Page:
Allegiance, the 2015 Broadway musical based on the forced relocation of 120,000 Japanese Americans into internment camps during World War II, will be shown in movie theaters around the country for one night only on December 13th, 2016. Allegiance was inspired by George Takei, who stars in the musical along with Tony Award-winner Lea Salonga (Miss Saigon) and Telly Leung (Glee). Takei and his family spent three years in an internment camp during the war.
Allegiance is about the Japanese experience in WWII but it also echoes the struggle for acceptance faced by various ethnic groups throughout US history. At the heart of the story are Sammy and Kei, a brother and sister coming of age in an internment camp. Sammy (Telly Leung) enlists in the US Army in spite of the indignity of being in a forced relocation camp. Meanwhile, his older sister Kei (Lea Salonga) reacts to their incarceration by feeling very angry at the US government and siding with the resistance.
I had the pleasure of seeing Allegiance on Broadway and I loved its humanizing tale of Japanese Americans struggling to come to terms with their cultural identity. I was thrilled to hear that Allegiance will be seen by a wider audience on December 13th when it is shown in movie theaters across the nation.
Allegiance composer and lyricist Jay Kuo and I recently chatted about why the show is more relevant today than ever.
Nicole: Let’s start with the basics. At the heart of Allegiance are brother and sister Sam and Kei and their very different reactions to being forced into an internment camp. Why is this show called Allegiance?
Jay: Because this is the very complicated question that being forced into an internment camp required each person to answer. First, there is the question of allegiance to your country. Should people swear blind allegiance, no matter what the country does, or allegiance to the underlying values of that country? Another question is do you owe allegiance to your country over your family or should your family come first? And finally the question of identity. Is my first allegiance to myself? Do I owe it to myself to be who I am or do I need to hide that in some way?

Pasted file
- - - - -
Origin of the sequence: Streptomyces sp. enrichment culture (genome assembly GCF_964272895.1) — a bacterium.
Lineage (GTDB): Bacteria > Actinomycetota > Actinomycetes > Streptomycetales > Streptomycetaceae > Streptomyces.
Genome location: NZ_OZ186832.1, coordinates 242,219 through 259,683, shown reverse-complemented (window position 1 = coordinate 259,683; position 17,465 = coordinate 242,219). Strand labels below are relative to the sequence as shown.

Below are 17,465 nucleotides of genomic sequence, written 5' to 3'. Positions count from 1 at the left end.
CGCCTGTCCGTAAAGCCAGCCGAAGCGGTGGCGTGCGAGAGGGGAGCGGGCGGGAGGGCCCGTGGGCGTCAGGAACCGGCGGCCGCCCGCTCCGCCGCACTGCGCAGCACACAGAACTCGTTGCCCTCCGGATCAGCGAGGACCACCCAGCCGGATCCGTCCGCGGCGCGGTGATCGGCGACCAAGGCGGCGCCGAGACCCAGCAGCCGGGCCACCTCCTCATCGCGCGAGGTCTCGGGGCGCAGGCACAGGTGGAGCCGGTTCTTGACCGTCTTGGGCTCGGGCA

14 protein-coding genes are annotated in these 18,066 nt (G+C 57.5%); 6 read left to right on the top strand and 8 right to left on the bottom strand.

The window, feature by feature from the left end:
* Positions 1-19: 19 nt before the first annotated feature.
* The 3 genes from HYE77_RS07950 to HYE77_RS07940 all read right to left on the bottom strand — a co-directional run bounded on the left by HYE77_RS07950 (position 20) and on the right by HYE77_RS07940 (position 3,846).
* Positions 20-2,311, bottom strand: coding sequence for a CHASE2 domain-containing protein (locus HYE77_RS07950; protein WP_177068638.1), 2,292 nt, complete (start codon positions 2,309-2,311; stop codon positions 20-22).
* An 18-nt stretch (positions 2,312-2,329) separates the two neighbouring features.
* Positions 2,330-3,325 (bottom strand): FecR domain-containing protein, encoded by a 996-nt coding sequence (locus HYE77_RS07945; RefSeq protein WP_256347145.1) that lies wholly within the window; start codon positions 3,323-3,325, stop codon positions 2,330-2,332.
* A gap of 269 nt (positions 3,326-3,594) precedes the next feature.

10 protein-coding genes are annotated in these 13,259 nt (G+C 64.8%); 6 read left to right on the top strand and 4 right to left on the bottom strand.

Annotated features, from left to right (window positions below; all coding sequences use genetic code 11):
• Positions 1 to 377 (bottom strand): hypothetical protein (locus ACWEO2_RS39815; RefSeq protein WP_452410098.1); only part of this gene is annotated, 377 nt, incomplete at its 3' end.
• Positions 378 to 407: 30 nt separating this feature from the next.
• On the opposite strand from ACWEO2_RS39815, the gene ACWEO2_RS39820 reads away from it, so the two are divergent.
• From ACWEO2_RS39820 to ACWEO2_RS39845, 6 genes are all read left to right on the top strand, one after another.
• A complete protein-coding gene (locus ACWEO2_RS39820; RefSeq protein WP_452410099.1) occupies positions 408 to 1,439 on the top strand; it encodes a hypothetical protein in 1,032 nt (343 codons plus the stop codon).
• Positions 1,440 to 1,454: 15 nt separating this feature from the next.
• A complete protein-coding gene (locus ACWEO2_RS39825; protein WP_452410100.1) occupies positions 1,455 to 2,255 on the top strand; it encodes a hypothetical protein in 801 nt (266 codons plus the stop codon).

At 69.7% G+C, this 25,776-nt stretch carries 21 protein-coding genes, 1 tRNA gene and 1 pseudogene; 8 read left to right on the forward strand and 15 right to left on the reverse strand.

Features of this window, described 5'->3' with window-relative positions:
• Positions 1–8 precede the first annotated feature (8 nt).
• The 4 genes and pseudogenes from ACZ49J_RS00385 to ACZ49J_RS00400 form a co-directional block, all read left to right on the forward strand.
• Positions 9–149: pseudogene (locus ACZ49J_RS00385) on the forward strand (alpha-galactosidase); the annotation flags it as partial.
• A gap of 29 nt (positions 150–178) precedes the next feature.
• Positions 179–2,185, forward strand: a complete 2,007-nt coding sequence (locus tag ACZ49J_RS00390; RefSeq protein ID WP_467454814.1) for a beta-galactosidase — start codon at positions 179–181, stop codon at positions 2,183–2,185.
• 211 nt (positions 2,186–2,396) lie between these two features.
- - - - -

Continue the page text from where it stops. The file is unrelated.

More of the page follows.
I thought that played out really well in the show. I loved the tension between Sam and Kei because you could understand both of their reactions. They were such human reactions!
You only wish that they could understand that they are trapped by this same conundrum!
These are such universal questions that you can imagine being played out at the kitchen tables of many persecuted ethnic groups throughout time. How do you react to being mistreated by the country that you have always considered your home? How do you react to government policies and public perceptions that make you feel like an enemy?
Every immigrant community suffers moments of existential crisis where the idea of American assimilation and American values need to be meshed with the traditional customs and values of the societies from which they or their parents or grandparents came. People who are first-generation think of themselves as Americans even if the rest of America may not view them that way. It creates a bit of dissonance for each person and when the stakes get raised you are sometimes forced to take a side.